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Exercising in America - From the Mountains to the Forest

By HERWriter
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No matter where you live in this wonderfully, adventurous country full of mountains, hills, lakes, streams, oceans and forests, leisure and fitness activity is usually indicative of our surroundings. Those of us who've grown up in the suburbs and cities with planned activities, parks, community centers and events might take learning a new sport or joining a team for granted.

There are many reasons people take organized activities for granted and they're mostly reflective of mere proximity. There is the convenience and accessibility of getting to and from practice and games and a generally higher density of available sports. The popularity of organized sports and recreation, as well as fitness centers and parks, has grown over the years as our population has grown. Most adults have experienced the joy of little-league and have passed the idea on to their children- perpetuating the idyllic of organized sports and activities.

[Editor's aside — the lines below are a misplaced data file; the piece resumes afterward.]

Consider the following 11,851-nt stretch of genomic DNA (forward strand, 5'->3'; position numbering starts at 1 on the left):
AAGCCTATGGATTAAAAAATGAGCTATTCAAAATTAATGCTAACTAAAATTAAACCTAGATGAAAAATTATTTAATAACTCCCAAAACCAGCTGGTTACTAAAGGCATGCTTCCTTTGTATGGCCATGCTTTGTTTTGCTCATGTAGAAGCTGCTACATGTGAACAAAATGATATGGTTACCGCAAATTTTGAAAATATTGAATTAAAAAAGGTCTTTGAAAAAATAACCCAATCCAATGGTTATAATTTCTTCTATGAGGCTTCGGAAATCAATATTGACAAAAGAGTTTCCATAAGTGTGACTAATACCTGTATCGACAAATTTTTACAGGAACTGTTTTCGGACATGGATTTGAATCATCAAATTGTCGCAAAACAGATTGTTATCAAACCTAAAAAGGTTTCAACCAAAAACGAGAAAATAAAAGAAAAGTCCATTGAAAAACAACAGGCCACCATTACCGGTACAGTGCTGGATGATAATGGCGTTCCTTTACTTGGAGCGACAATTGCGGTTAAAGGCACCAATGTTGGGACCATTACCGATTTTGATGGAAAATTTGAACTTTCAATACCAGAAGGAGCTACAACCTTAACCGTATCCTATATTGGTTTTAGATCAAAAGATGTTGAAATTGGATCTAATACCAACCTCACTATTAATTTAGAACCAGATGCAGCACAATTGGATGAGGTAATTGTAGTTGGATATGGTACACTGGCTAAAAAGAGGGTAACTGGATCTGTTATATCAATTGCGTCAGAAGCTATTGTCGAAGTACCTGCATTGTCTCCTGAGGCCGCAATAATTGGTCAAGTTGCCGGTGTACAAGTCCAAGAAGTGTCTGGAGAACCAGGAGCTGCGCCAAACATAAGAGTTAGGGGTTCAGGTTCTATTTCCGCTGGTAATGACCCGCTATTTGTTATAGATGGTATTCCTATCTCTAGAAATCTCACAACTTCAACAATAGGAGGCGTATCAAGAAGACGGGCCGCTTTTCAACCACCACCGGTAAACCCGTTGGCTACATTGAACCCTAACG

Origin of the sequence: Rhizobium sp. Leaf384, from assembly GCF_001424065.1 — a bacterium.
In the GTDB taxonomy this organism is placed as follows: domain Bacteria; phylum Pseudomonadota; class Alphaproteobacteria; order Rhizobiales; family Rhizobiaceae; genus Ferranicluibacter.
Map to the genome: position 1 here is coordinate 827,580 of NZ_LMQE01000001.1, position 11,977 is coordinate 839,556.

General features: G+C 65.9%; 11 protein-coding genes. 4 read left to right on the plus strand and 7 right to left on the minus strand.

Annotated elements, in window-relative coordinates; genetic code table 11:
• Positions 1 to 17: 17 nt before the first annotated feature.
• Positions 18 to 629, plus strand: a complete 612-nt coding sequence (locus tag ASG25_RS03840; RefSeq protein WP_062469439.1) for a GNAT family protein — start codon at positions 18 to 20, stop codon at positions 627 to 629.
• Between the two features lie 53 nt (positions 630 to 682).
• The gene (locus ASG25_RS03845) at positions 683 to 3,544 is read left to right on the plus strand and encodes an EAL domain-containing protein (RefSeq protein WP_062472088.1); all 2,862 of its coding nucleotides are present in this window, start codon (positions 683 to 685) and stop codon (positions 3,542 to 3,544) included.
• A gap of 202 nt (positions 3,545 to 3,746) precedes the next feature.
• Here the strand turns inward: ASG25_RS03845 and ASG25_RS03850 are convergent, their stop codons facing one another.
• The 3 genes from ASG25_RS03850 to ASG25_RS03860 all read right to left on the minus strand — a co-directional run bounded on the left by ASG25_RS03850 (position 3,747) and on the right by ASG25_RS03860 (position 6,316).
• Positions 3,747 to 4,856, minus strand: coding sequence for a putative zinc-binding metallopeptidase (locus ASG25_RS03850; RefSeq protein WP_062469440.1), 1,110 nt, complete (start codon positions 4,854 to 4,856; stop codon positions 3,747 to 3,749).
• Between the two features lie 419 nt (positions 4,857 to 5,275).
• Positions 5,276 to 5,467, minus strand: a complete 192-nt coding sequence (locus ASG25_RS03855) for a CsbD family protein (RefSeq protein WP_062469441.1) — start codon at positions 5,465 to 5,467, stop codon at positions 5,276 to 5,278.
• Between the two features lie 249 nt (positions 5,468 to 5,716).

But, for those who live in rural communities, accessibility to leisure and fitness activities may pose a challenge. We might think the grass is literally greener on the other side, but beneath the picture perfect scene, many of those living in remote communities often find it hard to get out there and get active.

Research shows the forest could be as much of an obstacle or roadblock in a fitness routine as a highway. Planned sidewalks and paths are much easier and safer to navigate. Researchers at Plymouth State University in New Hampshire are looking into encouraging a healthier lifestyle for those living in rural communities. Their concern lies in statistics showing that people living in rural communities are at a greater risk of obesity.

Several communities in rural New England are looking into ways to improve accessibility for children to participate in little-league and other activities. A rural town in Maine is looking to build new schools so they can be the main provider of physical activity in the community. Another part of the program is making towns much more pedestrian and bicycle friendly.

Joanne Sgro is a Television Fitness Expert, Certified Personal Trainer and Sport Nutritionist.

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We value and respect our HERWriters' experiences, but everyone is different. Many of our writers are speaking from personal experience, and what's worked for them may not work for you. Their articles are not a substitute for medical advice, although we hope you can gain knowledge from their insight.



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